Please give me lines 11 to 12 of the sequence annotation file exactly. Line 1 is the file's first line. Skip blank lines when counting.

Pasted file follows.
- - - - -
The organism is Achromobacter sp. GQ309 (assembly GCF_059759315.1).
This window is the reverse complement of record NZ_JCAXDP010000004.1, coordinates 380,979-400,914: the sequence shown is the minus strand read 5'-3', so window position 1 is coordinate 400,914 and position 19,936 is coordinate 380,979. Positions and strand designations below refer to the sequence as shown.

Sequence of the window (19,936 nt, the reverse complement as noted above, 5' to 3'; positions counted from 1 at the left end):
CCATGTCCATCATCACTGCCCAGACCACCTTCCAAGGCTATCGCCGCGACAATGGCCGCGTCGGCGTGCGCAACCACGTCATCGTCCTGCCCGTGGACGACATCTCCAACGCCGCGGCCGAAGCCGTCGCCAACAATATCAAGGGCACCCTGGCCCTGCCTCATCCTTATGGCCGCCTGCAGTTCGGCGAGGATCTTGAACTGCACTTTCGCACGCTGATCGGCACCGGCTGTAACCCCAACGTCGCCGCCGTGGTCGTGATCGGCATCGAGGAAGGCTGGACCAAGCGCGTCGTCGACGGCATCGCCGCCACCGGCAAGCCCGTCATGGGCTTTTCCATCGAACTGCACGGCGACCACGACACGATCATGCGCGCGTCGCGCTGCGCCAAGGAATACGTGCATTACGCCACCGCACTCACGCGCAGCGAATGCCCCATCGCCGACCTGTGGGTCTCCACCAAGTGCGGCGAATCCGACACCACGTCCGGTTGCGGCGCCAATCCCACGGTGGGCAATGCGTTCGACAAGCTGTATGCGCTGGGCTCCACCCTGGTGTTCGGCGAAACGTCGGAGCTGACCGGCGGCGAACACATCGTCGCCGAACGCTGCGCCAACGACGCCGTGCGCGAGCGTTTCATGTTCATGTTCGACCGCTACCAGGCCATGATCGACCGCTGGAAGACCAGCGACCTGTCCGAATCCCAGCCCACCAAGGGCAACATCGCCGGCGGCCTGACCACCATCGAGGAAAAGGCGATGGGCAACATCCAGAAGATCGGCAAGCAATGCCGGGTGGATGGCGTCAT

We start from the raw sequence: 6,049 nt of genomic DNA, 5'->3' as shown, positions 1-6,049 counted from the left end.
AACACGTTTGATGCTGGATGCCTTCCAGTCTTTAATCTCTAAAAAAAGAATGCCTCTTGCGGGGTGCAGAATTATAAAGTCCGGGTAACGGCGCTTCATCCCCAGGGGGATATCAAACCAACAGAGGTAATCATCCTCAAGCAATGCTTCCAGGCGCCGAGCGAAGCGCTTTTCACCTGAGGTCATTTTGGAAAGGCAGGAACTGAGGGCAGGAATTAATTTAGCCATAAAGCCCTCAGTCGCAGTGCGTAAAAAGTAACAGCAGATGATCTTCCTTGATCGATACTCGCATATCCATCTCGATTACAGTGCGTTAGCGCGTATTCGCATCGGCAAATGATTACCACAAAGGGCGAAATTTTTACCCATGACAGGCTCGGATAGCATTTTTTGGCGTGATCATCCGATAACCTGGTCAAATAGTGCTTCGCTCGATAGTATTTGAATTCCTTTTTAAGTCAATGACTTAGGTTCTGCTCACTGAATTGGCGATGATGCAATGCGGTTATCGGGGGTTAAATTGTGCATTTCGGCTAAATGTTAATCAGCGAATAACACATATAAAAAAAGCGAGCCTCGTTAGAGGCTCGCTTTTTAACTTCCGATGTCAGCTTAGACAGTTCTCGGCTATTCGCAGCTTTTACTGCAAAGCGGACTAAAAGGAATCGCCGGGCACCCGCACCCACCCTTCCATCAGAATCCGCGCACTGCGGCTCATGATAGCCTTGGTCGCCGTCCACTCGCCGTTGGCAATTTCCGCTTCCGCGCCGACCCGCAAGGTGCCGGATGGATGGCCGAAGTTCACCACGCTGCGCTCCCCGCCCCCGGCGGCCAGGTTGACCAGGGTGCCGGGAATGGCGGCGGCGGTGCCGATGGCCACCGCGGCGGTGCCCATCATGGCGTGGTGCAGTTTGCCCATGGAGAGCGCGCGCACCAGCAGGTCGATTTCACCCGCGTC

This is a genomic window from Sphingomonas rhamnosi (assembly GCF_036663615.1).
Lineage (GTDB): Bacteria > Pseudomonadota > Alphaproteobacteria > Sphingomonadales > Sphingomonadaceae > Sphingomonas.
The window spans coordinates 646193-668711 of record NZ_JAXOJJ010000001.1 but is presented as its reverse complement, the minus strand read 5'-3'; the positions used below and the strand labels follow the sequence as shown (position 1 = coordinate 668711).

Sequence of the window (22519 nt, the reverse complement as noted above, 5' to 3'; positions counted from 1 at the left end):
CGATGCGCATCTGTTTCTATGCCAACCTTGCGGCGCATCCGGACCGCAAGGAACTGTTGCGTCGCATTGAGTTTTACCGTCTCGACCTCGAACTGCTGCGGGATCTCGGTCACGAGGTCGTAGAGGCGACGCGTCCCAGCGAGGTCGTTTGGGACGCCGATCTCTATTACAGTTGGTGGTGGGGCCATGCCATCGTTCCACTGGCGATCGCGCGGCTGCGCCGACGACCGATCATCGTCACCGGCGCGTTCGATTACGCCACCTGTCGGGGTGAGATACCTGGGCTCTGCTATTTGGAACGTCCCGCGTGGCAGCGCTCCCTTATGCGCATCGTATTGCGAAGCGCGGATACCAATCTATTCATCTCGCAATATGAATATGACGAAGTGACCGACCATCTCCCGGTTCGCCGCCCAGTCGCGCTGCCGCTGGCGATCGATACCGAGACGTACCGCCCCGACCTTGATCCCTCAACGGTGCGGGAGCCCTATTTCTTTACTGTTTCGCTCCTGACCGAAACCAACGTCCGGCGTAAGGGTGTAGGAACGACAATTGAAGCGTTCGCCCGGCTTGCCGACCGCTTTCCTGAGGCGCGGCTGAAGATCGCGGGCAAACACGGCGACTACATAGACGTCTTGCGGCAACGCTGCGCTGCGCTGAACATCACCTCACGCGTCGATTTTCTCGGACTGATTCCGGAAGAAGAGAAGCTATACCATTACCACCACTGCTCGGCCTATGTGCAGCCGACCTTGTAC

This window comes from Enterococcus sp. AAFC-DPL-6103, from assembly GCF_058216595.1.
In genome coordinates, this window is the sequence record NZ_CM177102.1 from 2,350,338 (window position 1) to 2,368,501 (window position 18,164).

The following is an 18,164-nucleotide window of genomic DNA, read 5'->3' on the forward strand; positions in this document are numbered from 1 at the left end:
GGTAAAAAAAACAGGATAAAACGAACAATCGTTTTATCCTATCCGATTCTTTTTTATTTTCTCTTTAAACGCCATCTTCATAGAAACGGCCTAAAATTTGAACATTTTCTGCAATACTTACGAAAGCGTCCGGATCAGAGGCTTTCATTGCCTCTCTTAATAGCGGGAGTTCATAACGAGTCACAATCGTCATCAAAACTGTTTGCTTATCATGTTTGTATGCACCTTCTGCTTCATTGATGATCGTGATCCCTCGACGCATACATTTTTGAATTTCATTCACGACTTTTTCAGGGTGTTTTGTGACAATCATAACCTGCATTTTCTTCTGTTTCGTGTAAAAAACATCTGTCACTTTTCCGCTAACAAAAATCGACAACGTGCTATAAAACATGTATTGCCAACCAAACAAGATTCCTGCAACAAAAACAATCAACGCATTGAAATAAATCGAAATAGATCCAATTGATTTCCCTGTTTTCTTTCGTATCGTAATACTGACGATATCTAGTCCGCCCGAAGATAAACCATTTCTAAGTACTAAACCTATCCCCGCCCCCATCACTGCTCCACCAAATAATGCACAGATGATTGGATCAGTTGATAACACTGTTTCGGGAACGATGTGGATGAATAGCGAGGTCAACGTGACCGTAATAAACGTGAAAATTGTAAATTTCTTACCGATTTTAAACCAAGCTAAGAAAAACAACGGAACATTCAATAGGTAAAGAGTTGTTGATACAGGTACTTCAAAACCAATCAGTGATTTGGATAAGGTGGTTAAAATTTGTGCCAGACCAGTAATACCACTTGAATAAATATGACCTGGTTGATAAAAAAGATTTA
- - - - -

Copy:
CGATGCGCATCTGTTTCTATGCCAACCTTGCGGCGCATCCGGACCGCAAGGAACTGTTGCGTCGCATTGAGTTTTACCGTCTCGACCTCGAACTGCTGCGGGATCTCGGTCACGAGGTCGTAGAGGCGACGCGTCCCAGCGAGGTCGTTTGGGACGCCGATCTCTATTACAGTTGGTGGTGGGGCCATGCCATCGTTCCACTGGCGATCGCGCGGCTGCGCCGACGACCGATCATCGTCACCGGCGCGTTCGATTACGCCACCTGTCGGGGTGAGATACCTGGGCTCTGCTATTTGGAACGTCCCGCGTGGCAGCGCTCCCTTATGCGCATCGTATTGCGAAGCGCGGATACCAATCTATTCATCTCGCAATATGAATATGACGAAGTGACCGACCATCTCCCGGTTCGCCGCCCAGTCGCGCTGCCGCTGGCGATCGATACCGAGACGTACCGCCCCGACCTTGATCCCTCAACGGTGCGGGAGCCCTATTTCTTTACTGTTTCGCTCCTGACCGAAACCAACGTCCGGCGTAAGGGTGTAGGAACGACAATTGAAGCGTTCGCCCGGCTTGCCGACCGCTTTCCTGAGGCGCGGCTGAAGATCGCGGGCAAACACGGCGACTACATAGACGTCTTGCGGCAACGCTGCGCTGCGCTGAACATCACCTCACGCGTCGATTTTCTCGGACTGATTCCGGAAGAAGAGAAGCTATACCATTACCACCACTGCTCGGCCTATGTGCAGCCGACCTTGTAC

This window comes from Enterococcus sp. AAFC-DPL-6103, from assembly GCF_058216595.1.